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Following report, SEC board member is more willing to revamp money market fund

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The government moved closer to revamping the $2.6 trillion money market fund industry when a key regulator said Friday that he feels “more comfortable” with changing the way the industry operates.

Luis A. Aguilar, a Democratic commissioner on the Securities and Exchange Commission, had refused to support a proposal put forward by SEC Chairman Mary L. Schapiro. At the time, Aguilar said more study was needed before proceeding with reforms. Without support from Aguilar and the commission’s two Republican members, Schapiro could not muster the votes needed and dropped the initiative in August.

But late last week, the SEC staff produced the analysis that Aguilar and the Republicans — Troy A. Paredes and Daniel M. Gallagher — had been demanding. Aguilar said he can now make a more informed decision when the SEC puts forth another proposal.

“The study was a needed tonic that provided a great deal of useful information,” Aguilar said in an interview Friday. “When the proposal arrives, I will be much more at ease about going forward even if it includes some of the proposals that were there this summer.”

The once-reliably safe money market fund sector nearly imploded in 2008 with the near collapse of the Reserve Primary Fund. That money market fund “broke the buck” when its value dropped below $1 a share. A run on money market funds ensued, severely disrupting the financial system and exacerbating the financial crisis. The government intervened by temporarily guaranteeing that investors would be repaid.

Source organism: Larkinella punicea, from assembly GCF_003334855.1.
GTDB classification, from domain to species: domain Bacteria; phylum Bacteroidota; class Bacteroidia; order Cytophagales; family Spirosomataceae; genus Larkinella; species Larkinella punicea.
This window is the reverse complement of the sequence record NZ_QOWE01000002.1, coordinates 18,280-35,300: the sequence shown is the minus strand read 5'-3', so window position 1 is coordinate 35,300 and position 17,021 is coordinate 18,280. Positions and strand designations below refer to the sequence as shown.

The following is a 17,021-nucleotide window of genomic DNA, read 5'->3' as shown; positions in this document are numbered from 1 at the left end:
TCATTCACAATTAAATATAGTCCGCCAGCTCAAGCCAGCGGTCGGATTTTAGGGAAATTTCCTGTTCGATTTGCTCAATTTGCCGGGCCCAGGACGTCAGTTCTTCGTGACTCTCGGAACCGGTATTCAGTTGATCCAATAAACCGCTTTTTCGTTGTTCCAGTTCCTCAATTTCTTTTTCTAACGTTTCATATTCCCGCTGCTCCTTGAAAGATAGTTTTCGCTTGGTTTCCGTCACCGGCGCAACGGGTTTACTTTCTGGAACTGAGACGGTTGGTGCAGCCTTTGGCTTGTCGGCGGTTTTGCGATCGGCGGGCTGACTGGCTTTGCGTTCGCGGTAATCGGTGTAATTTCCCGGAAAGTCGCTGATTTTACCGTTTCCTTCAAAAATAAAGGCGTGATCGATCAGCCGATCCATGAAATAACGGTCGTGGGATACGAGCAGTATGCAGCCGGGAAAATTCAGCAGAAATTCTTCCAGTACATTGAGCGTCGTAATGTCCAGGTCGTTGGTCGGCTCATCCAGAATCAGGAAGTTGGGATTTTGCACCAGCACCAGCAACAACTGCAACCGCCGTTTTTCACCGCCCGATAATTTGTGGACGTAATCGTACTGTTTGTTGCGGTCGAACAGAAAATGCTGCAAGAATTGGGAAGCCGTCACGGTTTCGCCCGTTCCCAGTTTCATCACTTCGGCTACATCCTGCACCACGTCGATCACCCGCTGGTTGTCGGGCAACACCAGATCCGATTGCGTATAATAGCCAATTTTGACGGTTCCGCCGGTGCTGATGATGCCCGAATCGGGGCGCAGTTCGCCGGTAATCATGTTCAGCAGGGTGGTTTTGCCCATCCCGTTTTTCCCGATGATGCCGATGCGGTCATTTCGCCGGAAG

In 2010, the SEC adopted reforms to address some of the industry’s vulnerabilities.

But Schapiro said she would be pressing more dramatic changes and proposed them to the five-member commission in August. Aguilar said the proposal was put forward without explaining key issues, such as whether the 2010 reforms were enough.

“The study seems to indicate that the 2010 amendments were not enough,” Aguilar said. “It’s the first objective economic study that draws that conclusion.”

At least one of the Republican commissioners also has softened his opposition. Gallagher has said he could support letting the share of money market funds fluctuate, an idea promoted by Schapiro but vigorously opposed by the industry.

In a statement, SEC spokesman John Nester said the chairman’s support for the floating shares never wavered and that she’s “pleased she was able to keep this issue alive and that there is continued forward progress.”

After her initial proposal stalled in August, Schapiro pressed an umbrella group of the nation’s top financial regulators to intervene. The group, called the Financial Stability Oversight Council, responded by putting forth three options for the SEC to consider, two of which were part of Schapiro’s initial plan.

If the SEC does not adopt the council’s recommendations, the council warned that it could subject the industry to even tougher oversight by deeming individual funds systemically significant and having the Federal Reserve regulate them.